NFL could fine its own teams for social media posts
Sports reputation as being DVR-proof has led some leagues to try and tightly control how and where their highlights show up online. While the NBA is relatively loose about allowing its clips on YouTube or Twitter, the NFL has gone after websites for posting video or GIFs before, and the Olympics banned outlets from posting GIFs this summer. Now, a leaked memo obtained by TheMMQB and Mashable reveals how the NFL can go after its own teams for posts by their social media accounts. Now, teams can be fined for exceeding the limits on video and any moving content (read: GIFs) posted during the 60 minutes before a game or during the game.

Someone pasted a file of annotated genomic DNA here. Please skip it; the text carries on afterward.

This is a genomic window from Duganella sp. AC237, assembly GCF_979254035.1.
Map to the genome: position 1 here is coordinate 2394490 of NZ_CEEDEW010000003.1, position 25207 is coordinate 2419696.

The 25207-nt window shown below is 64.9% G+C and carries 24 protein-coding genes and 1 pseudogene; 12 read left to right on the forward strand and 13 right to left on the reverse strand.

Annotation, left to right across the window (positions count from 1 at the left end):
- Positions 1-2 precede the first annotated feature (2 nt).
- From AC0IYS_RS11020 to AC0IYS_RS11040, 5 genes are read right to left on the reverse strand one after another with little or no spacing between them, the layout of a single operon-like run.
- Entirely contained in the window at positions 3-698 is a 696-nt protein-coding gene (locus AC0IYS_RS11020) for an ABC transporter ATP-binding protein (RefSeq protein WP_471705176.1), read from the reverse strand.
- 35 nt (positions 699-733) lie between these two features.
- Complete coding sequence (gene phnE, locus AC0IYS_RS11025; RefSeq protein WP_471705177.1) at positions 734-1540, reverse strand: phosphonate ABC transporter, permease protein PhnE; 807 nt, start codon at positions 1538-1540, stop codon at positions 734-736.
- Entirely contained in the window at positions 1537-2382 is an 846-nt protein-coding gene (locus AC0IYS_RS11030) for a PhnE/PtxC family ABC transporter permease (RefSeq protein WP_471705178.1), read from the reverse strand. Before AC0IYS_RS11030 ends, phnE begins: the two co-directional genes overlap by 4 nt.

As noted by Pro Football Talk, these new rules actually loosen restrictions that had existed on using video from games, and recorded at the stadium on gameday. But the penalties put in place mean that for a first-time violation, a team could be fined $25,000 for an offending post, which ramps up to $50,000 the second time, and $100,000 plus the loss of rights to post league content for a third strike.
Mashable revealed that banned behavior includes tweeting video during the restricted time period, other than resharing video from official league accounts. While the ban on gametime GIFs (even for content that’s not from the game itself) could be reviewed going forward, it seems likely that your preferred team’s social media account will become a lot less personal while the game is happening. The big question however, is whether the NFL just wants more control over valuable game video and reach when the most people are paying attention, or if it’s worried about ratings that, through the first quarter of the season, have noticeable declined?
Source: TheMMQB, Mashable, Pro Football Talk